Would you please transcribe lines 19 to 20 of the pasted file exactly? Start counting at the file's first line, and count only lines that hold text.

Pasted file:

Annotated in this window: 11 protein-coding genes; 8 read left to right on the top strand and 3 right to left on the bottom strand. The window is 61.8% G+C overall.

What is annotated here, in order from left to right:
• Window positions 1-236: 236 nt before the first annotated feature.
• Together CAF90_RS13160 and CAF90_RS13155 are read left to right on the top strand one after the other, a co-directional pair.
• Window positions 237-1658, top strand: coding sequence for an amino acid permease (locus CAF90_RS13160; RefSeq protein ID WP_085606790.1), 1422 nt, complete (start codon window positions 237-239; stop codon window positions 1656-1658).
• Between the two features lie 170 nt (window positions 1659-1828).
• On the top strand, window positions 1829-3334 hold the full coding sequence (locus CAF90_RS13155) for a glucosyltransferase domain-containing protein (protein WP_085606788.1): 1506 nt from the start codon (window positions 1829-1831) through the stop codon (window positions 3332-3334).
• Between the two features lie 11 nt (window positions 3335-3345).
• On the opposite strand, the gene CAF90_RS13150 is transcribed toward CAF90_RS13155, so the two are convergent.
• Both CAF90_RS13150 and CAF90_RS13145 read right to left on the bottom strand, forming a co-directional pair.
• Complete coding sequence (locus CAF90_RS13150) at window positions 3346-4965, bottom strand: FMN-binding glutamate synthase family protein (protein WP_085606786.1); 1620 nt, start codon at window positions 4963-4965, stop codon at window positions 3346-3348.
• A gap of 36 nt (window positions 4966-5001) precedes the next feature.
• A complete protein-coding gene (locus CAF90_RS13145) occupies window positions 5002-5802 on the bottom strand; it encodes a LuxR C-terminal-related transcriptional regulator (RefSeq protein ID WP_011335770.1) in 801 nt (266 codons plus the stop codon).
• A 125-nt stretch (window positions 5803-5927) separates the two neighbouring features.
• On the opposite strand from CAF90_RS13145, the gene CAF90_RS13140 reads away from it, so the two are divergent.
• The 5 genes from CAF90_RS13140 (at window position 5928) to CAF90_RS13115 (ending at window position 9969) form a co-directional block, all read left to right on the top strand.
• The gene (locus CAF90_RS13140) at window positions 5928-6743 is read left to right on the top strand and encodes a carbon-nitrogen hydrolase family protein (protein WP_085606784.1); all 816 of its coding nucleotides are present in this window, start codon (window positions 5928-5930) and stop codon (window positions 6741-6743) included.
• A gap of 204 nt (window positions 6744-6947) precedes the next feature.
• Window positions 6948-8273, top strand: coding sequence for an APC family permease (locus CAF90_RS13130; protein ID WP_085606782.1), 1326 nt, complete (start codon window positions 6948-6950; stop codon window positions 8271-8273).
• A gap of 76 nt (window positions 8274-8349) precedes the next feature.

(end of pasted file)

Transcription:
• Window positions 6948-8273, top strand: coding sequence for an APC family permease (locus CAF90_RS13130; protein ID WP_085606782.1), 1326 nt, complete (start codon window positions 6948-6950; stop codon window positions 8271-8273).
• A gap of 76 nt (window positions 8274-8349) precedes the next feature.